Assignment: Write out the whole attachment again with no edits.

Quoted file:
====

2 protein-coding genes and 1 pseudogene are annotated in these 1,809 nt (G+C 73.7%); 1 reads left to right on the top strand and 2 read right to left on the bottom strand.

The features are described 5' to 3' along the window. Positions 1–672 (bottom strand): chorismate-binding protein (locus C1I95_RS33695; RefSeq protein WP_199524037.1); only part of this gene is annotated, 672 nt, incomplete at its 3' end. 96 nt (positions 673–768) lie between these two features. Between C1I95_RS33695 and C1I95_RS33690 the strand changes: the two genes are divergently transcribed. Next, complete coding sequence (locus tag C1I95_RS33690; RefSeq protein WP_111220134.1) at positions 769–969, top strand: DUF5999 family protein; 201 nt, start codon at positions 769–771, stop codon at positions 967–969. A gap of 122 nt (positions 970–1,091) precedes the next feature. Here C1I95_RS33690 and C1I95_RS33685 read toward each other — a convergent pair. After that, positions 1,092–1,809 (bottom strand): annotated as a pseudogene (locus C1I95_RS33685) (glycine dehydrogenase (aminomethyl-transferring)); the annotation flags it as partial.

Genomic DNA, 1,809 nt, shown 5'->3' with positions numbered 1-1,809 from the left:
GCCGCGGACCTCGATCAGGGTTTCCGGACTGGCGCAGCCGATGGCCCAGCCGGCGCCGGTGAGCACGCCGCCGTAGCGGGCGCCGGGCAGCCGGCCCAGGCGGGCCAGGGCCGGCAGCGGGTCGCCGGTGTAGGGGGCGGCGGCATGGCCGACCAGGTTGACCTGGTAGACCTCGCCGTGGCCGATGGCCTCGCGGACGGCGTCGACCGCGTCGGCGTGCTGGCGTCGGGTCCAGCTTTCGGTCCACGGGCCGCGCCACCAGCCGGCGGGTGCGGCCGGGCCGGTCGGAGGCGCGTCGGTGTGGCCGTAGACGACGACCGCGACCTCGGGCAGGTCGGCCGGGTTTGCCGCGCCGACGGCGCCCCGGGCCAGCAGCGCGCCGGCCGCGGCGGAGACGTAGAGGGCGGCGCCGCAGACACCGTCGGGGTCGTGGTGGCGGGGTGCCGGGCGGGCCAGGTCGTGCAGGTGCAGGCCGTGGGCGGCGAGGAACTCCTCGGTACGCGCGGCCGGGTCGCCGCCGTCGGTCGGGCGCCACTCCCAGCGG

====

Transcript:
2 protein-coding genes and 1 pseudogene are annotated in these 1,809 nt (G+C 73.7%); 1 reads left to right on the top strand and 2 read right to left on the bottom strand.

The features are described 5' to 3' along the window. Positions 1–672 (bottom strand): chorismate-binding protein (locus C1I95_RS33695; RefSeq protein WP_199524037.1); only part of this gene is annotated, 672 nt, incomplete at its 3' end. 96 nt (positions 673–768) lie between these two features. Between C1I95_RS33695 and C1I95_RS33690 the strand changes: the two genes are divergently transcribed. Next, complete coding sequence (locus tag C1I95_RS33690; RefSeq protein WP_111220134.1) at positions 769–969, top strand: DUF5999 family protein; 201 nt, start codon at positions 769–771, stop codon at positions 967–969. A gap of 122 nt (positions 970–1,091) precedes the next feature. Here C1I95_RS33690 and C1I95_RS33685 read toward each other — a convergent pair. After that, positions 1,092–1,809 (bottom strand): annotated as a pseudogene (locus C1I95_RS33685) (glycine dehydrogenase (aminomethyl-transferring)); the annotation flags it as partial.

Genomic DNA, 1,809 nt, shown 5'->3' with positions numbered 1-1,809 from the left:
GCCGCGGACCTCGATCAGGGTTTCCGGACTGGCGCAGCCGATGGCCCAGCCGGCGCCGGTGAGCACGCCGCCGTAGCGGGCGCCGGGCAGCCGGCCCAGGCGGGCCAGGGCCGGCAGCGGGTCGCCGGTGTAGGGGGCGGCGGCATGGCCGACCAGGTTGACCTGGTAGACCTCGCCGTGGCCGATGGCCTCGCGGACGGCGTCGACCGCGTCGGCGTGCTGGCGTCGGGTCCAGCTTTCGGTCCACGGGCCGCGCCACCAGCCGGCGGGTGCGGCCGGGCCGGTCGGAGGCGCGTCGGTGTGGCCGTAGACGACGACCGCGACCTCGGGCAGGTCGGCCGGGTTTGCCGCGCCGACGGCGCCCCGGGCCAGCAGCGCGCCGGCCGCGGCGGAGACGTAGAGGGCGGCGCCGCAGACACCGTCGGGGTCGTGGTGGCGGGGTGCCGGGCGGGCCAGGTCGTGCAGGTGCAGGCCGTGGGCGGCGAGGAACTCCTCGGTACGCGCGGCCGGGTCGCCGCCGTCGGTCGGGCGCCACTCCCAGCGG